• What Is It Good For? Towards A Millian Utility Model for Ethical Terrorism Coverage

    Jyotirmaya Patnaik (see profile)
    Communication Studies, Cultural Studies, Feminist Humanities, Information Ecosystems
    Journalism, Terrorism, Literature, Terrorism--Social aspects, Communication
    Item Type:
    Utilitarianism, John Stuart Mill, war, terrorism, Art journaling, Literature of terrorism, Sociology of terrorism
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    Journalism, the “first draft of history” (i.e. Barth, 1943, p. 667), often drafts a history of tragedy and violence – “the oldest kinds of stories” (Coté & Simpson, 2000, p. 3). Throughout history, war and storytelling are intractably linked: “Because of the far-reaching effects of war, we want to know as much about it as possible. For that … we turn to media” (Copeland, 2005, p. xvii). However, because war “has no equivalent in a settled, civil society ” (Walzer, 1977, p. 127), historians and journalists alike perennially struggle to find a framework suitable for investigating and reporting it. In much of the ongoing public discourse surrounding war – as well as its coverage –arguments on both issues often resonate with the philosophy of utilitarianism. More than 150 years after its publication, John Stuart Mill’s Utilitarianism continues to exert a perennial influence in philosophical musings on both war and journalism. Utilitarian arguments appear especially in discussions of just war theory (JWT), a consequentialist tradition that demands that wars must be justifiable in why they start, how they are fought, and how they end. Most recently, William H. Shaw (2011) synthesized disparate elements of debate into what he called a new utilitarian war principle (U WP) for considering recourse to war. Increasingly, war coverage focuses more on the experience of those fighting and less on why and how they fight. In 2004, The New York Times published an unprecedented apology for failing to do enough of the latter in its coverage leading up to the U.S. invasion of Iraq the previous year. Reviewing Mill’s Utilitarianism, and building on recent Millian scholarship, this paper reacts to this confessed failure by proposing a more utilitarian model for how journalists might more comprehensively cover the wars we wage – especially when terror is a tactic, and the media itself risks complicity in amplifying the effect of the action.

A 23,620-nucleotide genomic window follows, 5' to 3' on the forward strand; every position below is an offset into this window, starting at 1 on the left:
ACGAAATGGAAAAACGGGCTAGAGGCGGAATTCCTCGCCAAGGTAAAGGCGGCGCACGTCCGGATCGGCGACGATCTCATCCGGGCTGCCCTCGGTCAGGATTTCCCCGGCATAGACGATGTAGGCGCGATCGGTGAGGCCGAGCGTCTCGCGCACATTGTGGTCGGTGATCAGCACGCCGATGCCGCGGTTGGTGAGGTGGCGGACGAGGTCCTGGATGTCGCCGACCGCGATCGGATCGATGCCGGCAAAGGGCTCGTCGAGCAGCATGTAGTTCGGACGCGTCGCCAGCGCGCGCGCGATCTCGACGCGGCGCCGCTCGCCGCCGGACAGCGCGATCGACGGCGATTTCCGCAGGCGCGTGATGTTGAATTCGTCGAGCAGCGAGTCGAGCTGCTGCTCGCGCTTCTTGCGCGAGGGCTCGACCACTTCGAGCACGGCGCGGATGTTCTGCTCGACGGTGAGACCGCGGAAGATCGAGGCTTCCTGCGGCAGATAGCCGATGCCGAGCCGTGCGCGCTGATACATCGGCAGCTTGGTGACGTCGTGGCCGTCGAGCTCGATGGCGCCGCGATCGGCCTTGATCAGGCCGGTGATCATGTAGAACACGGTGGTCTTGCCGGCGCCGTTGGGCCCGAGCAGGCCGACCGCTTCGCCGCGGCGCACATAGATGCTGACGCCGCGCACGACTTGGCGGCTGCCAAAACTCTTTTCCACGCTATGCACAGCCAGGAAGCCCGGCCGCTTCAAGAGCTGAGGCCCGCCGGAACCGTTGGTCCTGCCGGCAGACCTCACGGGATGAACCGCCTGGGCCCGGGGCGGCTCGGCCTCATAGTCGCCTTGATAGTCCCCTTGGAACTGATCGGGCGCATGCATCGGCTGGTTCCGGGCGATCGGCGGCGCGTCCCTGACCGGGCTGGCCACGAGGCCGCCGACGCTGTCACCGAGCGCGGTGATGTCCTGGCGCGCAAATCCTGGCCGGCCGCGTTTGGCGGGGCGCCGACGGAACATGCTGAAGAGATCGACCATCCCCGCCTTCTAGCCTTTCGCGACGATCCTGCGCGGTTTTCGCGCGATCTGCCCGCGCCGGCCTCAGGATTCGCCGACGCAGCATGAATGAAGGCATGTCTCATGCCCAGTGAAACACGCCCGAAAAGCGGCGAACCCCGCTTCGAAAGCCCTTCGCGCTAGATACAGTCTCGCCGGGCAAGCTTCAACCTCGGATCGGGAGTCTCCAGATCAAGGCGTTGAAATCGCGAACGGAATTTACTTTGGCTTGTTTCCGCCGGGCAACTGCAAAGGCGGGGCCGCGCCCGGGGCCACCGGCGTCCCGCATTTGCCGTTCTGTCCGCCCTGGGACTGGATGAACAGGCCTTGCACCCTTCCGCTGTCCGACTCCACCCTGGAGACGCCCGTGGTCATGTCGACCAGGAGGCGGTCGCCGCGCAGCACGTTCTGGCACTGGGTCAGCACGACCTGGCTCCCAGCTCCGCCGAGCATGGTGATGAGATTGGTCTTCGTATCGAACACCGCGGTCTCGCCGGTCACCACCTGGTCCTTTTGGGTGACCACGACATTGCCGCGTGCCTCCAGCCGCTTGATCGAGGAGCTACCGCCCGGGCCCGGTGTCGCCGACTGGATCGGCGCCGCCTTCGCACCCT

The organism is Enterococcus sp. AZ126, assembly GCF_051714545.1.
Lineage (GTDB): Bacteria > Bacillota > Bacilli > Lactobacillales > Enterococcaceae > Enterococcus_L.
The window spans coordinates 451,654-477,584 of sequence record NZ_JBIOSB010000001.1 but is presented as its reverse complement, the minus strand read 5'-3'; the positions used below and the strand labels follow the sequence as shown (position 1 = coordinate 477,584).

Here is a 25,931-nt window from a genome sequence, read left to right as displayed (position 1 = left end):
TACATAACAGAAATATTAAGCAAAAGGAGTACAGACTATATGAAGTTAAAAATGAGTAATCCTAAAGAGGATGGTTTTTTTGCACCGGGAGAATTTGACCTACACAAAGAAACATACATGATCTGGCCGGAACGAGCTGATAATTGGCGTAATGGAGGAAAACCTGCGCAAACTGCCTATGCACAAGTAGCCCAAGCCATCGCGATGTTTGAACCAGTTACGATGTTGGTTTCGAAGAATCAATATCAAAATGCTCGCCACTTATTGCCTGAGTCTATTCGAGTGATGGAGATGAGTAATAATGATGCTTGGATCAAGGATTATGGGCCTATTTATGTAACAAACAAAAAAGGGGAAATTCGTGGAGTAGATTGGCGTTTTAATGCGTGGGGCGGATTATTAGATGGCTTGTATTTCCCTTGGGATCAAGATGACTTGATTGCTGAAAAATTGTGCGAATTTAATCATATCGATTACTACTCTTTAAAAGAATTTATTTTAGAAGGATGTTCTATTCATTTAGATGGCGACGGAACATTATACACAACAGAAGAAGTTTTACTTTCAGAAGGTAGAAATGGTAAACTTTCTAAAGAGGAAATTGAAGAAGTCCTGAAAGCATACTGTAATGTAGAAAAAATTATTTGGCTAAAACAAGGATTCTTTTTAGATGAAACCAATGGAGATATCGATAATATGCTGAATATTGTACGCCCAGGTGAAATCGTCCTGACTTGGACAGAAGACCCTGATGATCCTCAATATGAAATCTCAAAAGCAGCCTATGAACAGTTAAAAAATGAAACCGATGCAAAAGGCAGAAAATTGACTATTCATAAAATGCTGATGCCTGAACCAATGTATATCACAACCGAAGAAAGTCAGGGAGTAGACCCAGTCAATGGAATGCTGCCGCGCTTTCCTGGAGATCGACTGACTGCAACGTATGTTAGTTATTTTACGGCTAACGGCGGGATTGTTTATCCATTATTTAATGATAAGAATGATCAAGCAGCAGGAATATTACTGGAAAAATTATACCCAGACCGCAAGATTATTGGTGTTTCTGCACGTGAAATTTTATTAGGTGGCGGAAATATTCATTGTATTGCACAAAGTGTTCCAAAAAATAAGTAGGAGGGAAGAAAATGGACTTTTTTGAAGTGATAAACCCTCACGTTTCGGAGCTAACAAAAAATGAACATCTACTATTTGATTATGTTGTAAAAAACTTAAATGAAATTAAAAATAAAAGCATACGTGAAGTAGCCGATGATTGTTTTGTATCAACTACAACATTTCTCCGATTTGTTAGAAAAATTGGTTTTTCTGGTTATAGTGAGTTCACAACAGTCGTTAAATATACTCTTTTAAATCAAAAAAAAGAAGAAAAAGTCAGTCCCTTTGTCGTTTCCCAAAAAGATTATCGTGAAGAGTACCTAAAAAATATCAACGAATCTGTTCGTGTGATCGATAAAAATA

Published as:
    Journal article    
    Last Updated:
    3 years ago
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